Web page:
Nor is the message to LGBT human beings that they are second-class citizens who are decidedly unwelcome in the Christian church an exclusively Catholic message: Catholic leaders intent on sending that message to LGBT people are working hand in hand right now with right-wing evangelical Christians representing other Christian denominations. Case in point: my Facebook feed this morning contains a copy of a letter recently sent to a church member by a Baptist church in Arkansas, informing him that he is no longer welcome in his church because he's a sinner.
Well, he's a specific kind of sinner — he has embraced "the homosexual lifestyle." And his name will now be expunged from the church "role" [sic].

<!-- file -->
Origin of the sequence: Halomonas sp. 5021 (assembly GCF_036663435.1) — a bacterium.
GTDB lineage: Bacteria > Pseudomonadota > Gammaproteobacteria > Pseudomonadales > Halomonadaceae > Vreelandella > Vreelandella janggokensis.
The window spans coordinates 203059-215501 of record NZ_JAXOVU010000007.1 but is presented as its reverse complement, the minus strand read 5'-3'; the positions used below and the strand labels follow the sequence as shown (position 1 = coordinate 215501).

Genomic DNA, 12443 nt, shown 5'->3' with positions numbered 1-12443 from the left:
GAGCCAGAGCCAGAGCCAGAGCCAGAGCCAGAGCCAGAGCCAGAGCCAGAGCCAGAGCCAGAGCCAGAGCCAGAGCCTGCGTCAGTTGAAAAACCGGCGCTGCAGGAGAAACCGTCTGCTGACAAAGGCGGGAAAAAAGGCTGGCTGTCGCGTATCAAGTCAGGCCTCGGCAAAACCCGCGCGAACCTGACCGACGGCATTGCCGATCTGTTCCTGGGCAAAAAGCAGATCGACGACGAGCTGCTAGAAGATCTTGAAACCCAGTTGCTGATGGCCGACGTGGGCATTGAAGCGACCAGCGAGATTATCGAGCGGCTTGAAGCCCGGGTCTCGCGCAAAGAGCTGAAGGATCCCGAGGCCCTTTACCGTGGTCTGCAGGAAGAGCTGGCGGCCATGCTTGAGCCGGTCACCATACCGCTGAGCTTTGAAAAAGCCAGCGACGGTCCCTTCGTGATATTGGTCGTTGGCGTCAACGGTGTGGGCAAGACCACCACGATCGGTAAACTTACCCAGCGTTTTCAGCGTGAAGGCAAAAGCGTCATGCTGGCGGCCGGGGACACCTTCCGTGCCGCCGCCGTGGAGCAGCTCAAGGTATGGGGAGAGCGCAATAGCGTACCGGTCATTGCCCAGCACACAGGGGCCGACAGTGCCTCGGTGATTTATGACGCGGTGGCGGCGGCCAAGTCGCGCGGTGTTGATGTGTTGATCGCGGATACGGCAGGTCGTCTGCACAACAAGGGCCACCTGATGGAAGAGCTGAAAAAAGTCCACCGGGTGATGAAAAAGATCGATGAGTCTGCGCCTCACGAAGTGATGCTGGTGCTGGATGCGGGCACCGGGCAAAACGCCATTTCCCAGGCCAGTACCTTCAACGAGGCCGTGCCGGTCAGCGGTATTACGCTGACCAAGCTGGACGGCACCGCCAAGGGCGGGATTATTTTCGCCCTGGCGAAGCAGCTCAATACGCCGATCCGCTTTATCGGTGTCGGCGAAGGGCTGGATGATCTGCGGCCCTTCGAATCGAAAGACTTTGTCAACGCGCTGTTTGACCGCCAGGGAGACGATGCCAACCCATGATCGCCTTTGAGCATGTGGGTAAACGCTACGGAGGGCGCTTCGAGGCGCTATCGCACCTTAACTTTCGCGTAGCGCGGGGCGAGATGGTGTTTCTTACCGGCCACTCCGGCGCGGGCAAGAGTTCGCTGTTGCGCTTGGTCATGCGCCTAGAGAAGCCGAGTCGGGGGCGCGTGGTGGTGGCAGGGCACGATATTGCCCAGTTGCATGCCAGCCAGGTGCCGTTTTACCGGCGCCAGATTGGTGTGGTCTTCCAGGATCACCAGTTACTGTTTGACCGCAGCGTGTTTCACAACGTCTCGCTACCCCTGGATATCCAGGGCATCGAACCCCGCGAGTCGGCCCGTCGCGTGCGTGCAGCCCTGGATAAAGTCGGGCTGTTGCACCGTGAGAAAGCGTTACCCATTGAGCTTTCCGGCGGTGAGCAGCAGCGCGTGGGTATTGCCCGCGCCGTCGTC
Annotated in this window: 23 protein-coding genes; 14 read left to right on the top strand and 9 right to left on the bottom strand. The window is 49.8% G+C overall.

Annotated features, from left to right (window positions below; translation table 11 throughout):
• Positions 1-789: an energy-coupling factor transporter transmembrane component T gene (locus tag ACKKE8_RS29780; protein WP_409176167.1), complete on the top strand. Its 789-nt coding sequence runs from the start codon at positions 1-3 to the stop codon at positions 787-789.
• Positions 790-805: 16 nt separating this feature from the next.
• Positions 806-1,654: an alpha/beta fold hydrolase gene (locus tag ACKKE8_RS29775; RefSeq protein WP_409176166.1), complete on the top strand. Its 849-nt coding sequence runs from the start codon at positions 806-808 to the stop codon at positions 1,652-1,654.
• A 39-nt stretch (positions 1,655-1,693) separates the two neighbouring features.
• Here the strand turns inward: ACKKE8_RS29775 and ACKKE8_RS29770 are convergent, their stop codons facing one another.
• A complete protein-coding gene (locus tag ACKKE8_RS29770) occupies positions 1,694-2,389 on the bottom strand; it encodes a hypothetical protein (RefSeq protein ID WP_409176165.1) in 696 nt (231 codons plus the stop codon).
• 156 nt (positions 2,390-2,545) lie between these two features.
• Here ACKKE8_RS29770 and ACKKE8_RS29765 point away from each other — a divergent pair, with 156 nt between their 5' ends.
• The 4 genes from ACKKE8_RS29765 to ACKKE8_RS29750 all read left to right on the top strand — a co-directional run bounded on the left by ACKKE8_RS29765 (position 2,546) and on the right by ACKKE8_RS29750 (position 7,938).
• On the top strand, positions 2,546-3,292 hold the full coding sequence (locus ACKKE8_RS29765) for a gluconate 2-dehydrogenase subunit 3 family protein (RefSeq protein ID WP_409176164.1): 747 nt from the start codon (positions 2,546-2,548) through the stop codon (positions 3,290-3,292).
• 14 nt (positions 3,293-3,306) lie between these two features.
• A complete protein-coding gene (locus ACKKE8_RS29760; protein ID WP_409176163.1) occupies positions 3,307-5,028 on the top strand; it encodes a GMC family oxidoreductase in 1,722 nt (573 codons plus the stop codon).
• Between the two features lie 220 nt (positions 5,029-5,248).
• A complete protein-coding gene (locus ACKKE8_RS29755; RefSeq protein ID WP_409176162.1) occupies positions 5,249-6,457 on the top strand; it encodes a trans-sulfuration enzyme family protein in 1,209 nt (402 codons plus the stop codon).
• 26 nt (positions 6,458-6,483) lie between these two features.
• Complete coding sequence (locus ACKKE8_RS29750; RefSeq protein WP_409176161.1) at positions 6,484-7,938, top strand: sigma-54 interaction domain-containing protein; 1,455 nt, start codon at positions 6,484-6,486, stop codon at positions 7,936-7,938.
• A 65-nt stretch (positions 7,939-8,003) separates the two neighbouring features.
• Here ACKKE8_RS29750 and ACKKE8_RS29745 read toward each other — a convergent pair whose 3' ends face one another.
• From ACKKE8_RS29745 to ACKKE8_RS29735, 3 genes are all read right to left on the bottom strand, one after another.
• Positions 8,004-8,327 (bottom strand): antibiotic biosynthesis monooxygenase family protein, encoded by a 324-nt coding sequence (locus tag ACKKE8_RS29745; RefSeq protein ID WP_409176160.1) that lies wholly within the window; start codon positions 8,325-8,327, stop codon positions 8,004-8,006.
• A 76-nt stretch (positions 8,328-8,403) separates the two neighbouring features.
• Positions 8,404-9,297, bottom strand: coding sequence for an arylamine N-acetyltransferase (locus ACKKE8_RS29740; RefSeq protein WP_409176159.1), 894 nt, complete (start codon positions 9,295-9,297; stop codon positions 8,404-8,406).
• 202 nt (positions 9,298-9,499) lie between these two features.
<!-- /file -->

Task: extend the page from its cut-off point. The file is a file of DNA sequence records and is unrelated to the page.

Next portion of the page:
Do any of you readers know of churches anywhere in the U.S. sending such letters to any other sinners on the church rolls? (Something makes me suspect that this poor man is hardly the only sinner on the rolls of a church.)
Do any of you know of churches sending letters like this to, say, people who despise and attack the poor, or have actively worked to support politicians seeking to deny access to healthcare to those at the bottom of the economic ladder of society? Or to people who preach and practice racism? To people who divorce and remarry (the bible's big on that behavior as a no-no)?
Or is it only gay folks who are sinners in the eyes of good Christian people right now? And why, I ask myself, do good Christian people feel they have the right to say and do the ugliest, most hateful things possible to gay folks, while patting themselves on the back and telling themselves how loving they are? Just asking . . . .